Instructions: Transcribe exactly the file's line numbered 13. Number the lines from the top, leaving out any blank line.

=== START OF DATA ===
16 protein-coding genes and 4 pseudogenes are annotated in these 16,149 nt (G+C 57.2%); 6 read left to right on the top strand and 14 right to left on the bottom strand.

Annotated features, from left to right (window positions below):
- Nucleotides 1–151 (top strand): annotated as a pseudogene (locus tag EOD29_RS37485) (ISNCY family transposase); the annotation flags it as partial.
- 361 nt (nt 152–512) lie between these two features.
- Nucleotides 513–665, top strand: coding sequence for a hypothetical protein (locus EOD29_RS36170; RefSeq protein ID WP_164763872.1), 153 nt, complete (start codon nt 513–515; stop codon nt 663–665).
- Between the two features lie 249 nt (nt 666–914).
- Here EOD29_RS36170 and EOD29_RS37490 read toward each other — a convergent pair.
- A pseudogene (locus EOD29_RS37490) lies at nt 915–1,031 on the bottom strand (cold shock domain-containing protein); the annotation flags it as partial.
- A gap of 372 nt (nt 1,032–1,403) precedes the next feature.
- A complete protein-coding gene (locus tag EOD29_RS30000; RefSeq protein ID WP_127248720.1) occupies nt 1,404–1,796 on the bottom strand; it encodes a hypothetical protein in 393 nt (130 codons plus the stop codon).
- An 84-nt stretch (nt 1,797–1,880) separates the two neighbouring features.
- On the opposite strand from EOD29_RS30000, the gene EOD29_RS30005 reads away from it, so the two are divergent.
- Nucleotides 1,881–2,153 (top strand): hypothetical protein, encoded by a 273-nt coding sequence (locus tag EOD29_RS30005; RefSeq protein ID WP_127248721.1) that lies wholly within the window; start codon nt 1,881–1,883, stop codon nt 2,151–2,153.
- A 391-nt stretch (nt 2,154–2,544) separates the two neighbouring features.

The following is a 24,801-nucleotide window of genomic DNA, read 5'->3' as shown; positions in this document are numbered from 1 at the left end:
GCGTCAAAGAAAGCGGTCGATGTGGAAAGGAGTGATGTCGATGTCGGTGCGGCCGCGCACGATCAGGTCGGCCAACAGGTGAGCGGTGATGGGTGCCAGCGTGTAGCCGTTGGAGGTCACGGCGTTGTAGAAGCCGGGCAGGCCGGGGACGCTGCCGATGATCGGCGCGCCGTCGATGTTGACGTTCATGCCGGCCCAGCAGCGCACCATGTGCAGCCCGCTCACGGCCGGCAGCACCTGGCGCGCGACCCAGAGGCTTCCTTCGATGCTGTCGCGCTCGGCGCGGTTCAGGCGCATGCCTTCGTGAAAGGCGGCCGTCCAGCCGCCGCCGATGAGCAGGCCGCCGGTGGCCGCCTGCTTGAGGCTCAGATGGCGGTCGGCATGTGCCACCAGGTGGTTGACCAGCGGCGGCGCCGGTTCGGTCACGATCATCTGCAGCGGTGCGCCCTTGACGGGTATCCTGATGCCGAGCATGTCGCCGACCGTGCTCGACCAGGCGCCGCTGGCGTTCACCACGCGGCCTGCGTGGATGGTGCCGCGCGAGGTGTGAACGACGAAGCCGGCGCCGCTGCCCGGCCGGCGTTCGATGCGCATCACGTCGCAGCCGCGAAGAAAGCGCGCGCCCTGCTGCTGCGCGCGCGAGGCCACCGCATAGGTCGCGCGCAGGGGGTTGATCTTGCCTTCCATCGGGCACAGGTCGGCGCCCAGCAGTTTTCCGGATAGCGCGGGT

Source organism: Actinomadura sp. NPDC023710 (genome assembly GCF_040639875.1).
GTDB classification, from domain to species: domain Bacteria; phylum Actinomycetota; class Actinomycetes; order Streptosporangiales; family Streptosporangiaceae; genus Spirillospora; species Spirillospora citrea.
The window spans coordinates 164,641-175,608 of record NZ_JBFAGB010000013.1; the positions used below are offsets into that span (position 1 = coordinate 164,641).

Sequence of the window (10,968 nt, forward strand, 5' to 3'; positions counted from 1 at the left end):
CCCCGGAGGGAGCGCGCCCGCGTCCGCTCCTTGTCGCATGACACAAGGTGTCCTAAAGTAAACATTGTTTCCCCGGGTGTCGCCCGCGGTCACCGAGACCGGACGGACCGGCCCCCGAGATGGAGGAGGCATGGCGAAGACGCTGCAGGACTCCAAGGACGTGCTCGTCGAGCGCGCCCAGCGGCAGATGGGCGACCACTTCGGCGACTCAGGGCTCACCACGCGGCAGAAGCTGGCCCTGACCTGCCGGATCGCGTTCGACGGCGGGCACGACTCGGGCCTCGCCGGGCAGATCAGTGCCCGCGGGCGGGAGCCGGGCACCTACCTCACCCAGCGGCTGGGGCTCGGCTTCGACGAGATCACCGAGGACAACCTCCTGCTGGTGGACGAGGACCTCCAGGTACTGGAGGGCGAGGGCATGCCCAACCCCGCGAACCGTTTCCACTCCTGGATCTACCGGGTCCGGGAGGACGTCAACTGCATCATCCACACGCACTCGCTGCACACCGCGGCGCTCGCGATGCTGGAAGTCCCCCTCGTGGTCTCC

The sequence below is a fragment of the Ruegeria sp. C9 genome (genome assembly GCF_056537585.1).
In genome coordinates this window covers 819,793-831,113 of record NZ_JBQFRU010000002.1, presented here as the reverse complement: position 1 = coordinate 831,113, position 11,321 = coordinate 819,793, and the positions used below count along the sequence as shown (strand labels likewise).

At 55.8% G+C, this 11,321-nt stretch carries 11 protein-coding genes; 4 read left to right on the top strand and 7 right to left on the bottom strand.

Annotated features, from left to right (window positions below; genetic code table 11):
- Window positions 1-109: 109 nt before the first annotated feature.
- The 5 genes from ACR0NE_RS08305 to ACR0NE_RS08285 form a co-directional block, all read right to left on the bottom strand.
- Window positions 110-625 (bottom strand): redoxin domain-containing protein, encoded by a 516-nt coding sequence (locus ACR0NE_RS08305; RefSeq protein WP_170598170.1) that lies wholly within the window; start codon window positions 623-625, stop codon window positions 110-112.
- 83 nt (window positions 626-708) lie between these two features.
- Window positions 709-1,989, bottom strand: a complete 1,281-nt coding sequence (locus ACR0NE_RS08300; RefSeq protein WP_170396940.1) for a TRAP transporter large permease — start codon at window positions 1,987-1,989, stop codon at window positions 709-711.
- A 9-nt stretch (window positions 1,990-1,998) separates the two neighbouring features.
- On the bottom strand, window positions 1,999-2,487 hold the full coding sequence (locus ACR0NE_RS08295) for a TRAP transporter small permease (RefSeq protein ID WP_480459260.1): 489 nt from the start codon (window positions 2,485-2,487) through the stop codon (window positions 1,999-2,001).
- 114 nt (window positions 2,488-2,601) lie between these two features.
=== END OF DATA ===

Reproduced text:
- Nucleotides 1,881–2,153 (top strand): hypothetical protein, encoded by a 273-nt coding sequence (locus tag EOD29_RS30005; RefSeq protein ID WP_127248721.1) that lies wholly within the window; start codon nt 1,881–1,883, stop codon nt 2,151–2,153.